Finally, the game gives all sides the option to create “Wonders”: unique, and mostly historical, buildings that provide special benefits for the nations that build them. For example, the Hudson’s Bay Company will provide additional trade revenue, or “discovering” the Northwest Passage will enable the ships of the nation to move faster on the map. Of course, the Wonders, and their benefits, are abstractions of their historical uses, but serve as effective ways to emphasize their importance. Most of the nations, buildings, units and game concepts have relatively detailed historical descriptions within the game’s “Civilopedia”, which also helps to understand their uses within the game itself. In all, the game’s mechanics are detailed and refined enough to create a game with a wide variety of routes to “victory”.
Although the basic game structure is accessible for the primary audience, there are several weaknesses that make it difficult to obtain the historical knowledge imbedded within the game. Because the game is based on the game mechanics of Civilization III, the game lacks several key aspects which affected the development of the New World.
First, the game makes England and France abstract islands on the far east of the game map, and doesn’t include Europe (nor the rest of the world, for that matter). Ostensibly this was done to make the game focused on Canada, but it allows England and France to focus solely on colonial development and warfare, without taking into account the European and global factors which affected development (such as European wars, Caribbean colonies, etc.) As well, colonies are too easy to develop, since the game does not emphasize the difficulties of ocean travel: England and France are too close to Canada, and boats never suffer damage or sink because of weather (which even allows the old ship of John Cabot to map all of Hudson's Bay on its own).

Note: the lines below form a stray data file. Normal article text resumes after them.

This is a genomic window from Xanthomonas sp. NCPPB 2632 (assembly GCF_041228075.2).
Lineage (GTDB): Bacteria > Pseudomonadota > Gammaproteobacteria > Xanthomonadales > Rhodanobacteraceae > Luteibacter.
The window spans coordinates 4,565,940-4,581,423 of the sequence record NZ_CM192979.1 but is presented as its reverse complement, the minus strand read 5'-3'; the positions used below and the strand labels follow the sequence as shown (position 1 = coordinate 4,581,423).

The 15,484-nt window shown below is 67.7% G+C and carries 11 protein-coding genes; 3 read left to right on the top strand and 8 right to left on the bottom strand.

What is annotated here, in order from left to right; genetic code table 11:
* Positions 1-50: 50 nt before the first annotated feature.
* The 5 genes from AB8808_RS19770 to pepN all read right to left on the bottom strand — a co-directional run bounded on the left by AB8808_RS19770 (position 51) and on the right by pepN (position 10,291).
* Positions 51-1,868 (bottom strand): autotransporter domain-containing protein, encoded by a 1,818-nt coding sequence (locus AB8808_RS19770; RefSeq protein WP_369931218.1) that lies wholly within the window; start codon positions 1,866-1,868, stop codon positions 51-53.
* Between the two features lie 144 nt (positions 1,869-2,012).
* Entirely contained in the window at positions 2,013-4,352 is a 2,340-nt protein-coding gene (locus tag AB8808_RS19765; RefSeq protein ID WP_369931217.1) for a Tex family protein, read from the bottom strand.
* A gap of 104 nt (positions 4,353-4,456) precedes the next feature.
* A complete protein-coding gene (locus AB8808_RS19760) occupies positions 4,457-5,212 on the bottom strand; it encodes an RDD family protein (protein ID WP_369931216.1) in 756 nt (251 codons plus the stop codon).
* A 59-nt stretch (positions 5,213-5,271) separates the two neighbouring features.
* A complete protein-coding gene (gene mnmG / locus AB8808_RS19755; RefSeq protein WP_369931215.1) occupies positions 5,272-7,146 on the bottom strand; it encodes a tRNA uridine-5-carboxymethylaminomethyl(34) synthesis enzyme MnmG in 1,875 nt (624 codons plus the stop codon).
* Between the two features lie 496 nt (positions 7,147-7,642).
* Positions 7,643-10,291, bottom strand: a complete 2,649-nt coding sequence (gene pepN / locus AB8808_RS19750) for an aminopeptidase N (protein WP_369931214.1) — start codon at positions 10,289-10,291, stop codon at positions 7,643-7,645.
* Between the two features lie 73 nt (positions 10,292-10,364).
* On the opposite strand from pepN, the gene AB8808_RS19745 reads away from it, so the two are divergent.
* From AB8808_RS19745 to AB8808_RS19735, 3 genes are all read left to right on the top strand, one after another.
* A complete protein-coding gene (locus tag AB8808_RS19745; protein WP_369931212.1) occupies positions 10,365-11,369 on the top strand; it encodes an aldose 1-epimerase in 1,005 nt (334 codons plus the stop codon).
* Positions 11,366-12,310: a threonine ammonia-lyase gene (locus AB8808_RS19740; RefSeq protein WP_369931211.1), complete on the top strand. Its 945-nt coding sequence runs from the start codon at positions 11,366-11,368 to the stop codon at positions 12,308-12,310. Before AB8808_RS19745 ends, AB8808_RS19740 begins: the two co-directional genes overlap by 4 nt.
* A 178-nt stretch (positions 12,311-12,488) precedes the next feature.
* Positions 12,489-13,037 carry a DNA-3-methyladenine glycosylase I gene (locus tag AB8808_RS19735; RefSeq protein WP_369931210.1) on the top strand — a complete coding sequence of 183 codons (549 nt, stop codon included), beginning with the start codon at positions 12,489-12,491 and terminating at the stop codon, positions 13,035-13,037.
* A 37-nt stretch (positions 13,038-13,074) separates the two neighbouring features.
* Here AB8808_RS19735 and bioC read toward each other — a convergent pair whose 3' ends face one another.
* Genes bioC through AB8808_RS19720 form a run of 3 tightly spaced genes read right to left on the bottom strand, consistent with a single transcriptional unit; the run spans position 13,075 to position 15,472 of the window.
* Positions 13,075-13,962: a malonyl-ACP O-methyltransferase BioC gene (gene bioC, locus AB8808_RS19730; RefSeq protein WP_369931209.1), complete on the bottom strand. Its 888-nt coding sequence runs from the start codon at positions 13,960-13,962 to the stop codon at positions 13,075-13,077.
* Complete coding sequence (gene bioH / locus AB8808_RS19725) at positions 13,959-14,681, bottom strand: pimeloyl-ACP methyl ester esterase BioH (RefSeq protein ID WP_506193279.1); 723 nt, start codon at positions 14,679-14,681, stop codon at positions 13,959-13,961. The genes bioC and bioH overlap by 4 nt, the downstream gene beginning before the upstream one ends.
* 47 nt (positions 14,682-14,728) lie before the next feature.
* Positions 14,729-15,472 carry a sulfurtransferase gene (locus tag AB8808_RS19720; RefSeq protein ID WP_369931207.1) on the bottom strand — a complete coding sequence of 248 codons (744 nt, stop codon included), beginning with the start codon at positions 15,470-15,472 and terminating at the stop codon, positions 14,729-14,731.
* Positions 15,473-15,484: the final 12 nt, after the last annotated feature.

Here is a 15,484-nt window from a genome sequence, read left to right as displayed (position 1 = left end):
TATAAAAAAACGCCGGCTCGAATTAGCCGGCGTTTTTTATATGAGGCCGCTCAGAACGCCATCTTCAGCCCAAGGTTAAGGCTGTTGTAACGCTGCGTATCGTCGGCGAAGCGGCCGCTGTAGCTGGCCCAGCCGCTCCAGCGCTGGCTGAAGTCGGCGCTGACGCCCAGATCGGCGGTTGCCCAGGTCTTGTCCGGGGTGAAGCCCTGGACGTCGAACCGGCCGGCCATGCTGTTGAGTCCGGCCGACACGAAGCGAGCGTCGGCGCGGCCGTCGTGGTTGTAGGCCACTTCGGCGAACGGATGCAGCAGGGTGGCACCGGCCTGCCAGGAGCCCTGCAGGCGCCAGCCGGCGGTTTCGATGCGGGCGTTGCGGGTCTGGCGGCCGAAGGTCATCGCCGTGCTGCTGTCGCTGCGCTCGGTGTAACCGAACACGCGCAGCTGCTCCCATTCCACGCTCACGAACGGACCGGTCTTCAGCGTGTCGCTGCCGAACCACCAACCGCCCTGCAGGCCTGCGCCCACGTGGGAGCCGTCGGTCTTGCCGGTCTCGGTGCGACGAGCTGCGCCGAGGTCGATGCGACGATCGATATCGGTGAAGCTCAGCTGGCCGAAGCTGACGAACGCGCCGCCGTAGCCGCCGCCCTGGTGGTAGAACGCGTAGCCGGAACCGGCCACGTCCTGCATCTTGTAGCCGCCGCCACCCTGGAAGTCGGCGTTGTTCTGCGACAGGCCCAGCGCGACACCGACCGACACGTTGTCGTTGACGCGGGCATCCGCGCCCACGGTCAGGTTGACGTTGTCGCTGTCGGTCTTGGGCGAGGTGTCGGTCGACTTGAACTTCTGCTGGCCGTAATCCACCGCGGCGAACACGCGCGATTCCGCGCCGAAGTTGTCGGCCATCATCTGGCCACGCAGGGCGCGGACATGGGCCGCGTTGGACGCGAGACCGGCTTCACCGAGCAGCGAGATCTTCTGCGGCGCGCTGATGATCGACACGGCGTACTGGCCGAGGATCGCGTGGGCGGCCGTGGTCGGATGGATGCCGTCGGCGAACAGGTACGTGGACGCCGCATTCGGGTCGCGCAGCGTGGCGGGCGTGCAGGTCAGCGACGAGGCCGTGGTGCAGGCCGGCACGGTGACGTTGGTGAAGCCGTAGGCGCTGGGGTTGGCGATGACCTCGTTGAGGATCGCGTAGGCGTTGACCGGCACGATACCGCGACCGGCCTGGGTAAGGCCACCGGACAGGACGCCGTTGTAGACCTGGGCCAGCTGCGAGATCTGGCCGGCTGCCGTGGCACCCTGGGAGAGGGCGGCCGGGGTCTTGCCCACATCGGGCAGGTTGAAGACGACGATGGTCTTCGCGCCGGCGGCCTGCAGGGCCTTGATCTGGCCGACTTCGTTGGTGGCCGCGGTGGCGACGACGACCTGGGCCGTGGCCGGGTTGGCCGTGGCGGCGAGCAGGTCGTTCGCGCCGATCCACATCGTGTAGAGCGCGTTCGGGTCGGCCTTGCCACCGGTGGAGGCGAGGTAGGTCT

This lack of context seriously limits the game’s historical accuracy. Assuming that a student goes straight into the game, the default options create a weaker game experience: there is no tutorial to understand game mechanics, the default difficulty is “Very Easy”, giving the player a tremendous (and unrealistic) advantage over the computer-controlled nations, there is limit for how many cities one nation can control (preventing any nation from gaining total control over Canada), cities can build units without player input (and they focus too much on military units), and the computer nations can easily work together against the player (e.g., during one game attempt, my France was attacked by all the Aboriginal tribes, and England, at once!) Also, the role of religion is almost totally ignored. Even though the French can build Jesuit units, they are portrayed, quite inaccurately, as military units that can “convert” the enemies they defeat. Finally, it must be noted that the game is built on a game engine first released in 2001, so this makes the game quite dated in the quickly changing world of computers, which many students are familiar with.